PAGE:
Blockchain technology and cryptocurrencies are booming and will have a lasting impact on business and government in the future. Some say crypto-tech and blockchain-tech are at the stage where the internet was in 1996 with much growth and promise still ahead.
As the prices of bitcoin and dozens of other cryptocurrencies reach record levels, so-called initial coin offerings (ICOs) have become more common as a way to finance all kinds of ventures.
The language services industry got its first ICO in September 2017 from a project called LangPie, which describes itself as an “online translation platform based on blockchain.” We’re still on the fence if LangPie is an outright scam or just a clueless attempt at integrating blockchain tech into the language services supply chain.
Perhaps turned off by Langpie’s example, Slator readers were unimpressed in general by blockchain’s potential in the language industry.
In a poll among our newsletter subscribers, 49% outrightly said no when we asked if they see blockchain technology and cryptocurrencies having a significant impact on the industry in the next three years.
Nearly half of respondents give it a benefit of the doubt saying “who knows” (18%), “probably” (14%), and “maybe” (8%). Only 10% said “yes,” it will have a definite impact on the industry.
As the industry continues to consolidate, 2017 is fast shaping up as the year of mergers and acquisitions (M&A). Definitely among the biggest transactions this year was RWS’ acquisition of Moravia.
As we experienced strong interest in the story, we sought the opinion of our readers whether they think the acquisition of Czech firm Moravia for USD 320m really makes strategic sense for UK-based RWS.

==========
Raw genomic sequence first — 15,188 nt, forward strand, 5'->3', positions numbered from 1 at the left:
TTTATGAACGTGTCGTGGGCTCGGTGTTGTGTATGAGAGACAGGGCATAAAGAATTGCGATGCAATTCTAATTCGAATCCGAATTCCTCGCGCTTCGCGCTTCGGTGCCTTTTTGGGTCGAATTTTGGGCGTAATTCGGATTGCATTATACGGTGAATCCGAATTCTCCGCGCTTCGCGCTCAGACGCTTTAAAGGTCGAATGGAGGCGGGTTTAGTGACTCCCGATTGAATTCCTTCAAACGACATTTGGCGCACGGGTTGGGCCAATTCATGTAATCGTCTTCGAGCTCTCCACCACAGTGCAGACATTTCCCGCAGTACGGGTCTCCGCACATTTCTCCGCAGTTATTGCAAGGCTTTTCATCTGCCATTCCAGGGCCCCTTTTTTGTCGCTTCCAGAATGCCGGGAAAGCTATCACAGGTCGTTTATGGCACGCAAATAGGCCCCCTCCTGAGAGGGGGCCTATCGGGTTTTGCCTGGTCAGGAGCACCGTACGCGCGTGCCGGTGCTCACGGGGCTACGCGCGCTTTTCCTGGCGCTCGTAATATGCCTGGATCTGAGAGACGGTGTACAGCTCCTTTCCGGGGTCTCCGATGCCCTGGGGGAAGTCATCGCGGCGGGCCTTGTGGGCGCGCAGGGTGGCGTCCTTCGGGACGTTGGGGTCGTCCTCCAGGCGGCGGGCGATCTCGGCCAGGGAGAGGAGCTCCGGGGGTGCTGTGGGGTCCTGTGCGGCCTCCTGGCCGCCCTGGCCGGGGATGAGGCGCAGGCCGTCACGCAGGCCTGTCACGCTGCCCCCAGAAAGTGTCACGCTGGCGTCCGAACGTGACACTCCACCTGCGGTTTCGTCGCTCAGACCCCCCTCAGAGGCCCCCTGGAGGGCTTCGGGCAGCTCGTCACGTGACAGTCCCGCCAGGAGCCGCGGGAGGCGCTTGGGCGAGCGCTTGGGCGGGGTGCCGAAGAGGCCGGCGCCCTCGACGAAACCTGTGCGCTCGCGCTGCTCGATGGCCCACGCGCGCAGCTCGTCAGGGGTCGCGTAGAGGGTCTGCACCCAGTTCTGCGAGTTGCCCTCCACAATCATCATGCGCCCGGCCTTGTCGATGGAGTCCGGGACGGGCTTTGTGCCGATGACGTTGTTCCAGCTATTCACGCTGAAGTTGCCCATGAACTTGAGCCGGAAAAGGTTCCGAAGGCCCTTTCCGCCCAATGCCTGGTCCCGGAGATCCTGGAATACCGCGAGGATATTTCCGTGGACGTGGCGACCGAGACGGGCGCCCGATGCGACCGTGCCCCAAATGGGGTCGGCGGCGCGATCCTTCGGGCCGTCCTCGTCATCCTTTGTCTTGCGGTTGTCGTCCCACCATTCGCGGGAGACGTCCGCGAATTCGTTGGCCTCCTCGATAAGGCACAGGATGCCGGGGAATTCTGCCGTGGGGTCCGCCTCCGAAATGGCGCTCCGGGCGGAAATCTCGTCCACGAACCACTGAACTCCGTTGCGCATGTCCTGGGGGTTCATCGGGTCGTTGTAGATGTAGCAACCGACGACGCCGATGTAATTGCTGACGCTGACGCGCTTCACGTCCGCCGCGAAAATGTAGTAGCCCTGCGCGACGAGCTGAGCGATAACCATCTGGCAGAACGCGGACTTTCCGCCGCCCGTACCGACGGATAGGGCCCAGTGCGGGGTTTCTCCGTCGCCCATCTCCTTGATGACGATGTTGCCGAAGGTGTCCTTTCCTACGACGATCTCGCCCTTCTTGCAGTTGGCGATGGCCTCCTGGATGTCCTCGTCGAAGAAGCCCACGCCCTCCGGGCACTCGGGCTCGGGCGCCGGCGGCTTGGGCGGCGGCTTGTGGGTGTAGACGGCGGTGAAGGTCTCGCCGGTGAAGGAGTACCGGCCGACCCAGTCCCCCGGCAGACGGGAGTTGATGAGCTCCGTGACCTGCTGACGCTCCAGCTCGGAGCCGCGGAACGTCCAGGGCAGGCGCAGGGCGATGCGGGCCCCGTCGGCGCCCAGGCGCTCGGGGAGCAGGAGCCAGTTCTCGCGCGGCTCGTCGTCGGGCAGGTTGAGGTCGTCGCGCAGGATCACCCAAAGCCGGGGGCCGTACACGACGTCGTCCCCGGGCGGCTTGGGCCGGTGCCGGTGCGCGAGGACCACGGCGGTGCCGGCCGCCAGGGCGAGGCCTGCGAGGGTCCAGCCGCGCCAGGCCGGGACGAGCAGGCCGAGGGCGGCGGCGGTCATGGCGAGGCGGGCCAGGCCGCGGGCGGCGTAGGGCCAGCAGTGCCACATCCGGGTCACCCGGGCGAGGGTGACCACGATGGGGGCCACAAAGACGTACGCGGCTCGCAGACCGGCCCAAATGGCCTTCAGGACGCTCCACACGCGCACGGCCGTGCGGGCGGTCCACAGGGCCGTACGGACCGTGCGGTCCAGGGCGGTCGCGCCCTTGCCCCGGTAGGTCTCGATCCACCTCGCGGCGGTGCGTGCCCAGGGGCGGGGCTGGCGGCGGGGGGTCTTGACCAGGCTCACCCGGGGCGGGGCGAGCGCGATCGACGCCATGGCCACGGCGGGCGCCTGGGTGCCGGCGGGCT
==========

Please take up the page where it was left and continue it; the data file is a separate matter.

A majority of the respondents (54%) readily said “yes,” while a fourth (25%) chose to sit on the fences and answered “TBD,” perhaps waiting for the next round of developments. Interestingly, almost a fourth also said outright “no.”
In the meantime, the Moravia brand will be kept for now and the company run as an independent entity, according to RWS.
With 22 official languages, India is showing promise as the next translation frontier. And when even a KPMG-Google report recognizes the role of LSPs in the country’s language ecosystem, that confirms the opportunity even more.
By February 1, 2018, mobile phone manufacturers will have to comply with a new government ruling to enable language support for handsets that will be sold locally. As Slator’s article pointed out, the opportunity lies in the expected increase in demand for local content.
So we asked our readers: Will India become a significant language market in the next three years?
Surprisingly, a third of the respondents (30%) said “no” and only a fourth (25%) said “yes.” More than half are in limbo — around 27% said “probably’ and 18% said “maybe.”
Perhaps a deeper probe into the ambivalence of our readers on the potential of the Indian market is needed.
As 2017 enters its final couple of months, we also asked our readers about how business has been so far this year.
Is it great? A third (33%) of the respondents said yes it was a great year. Is it good? A slightly smaller number (29%) believe so. Less than a fourth (22%), however, said it is “slow,” while another 16% just said “OK.”
So, at least among those who responded to the poll, business seems to be going fairly well. Let’s hope things pick up even more in 2018.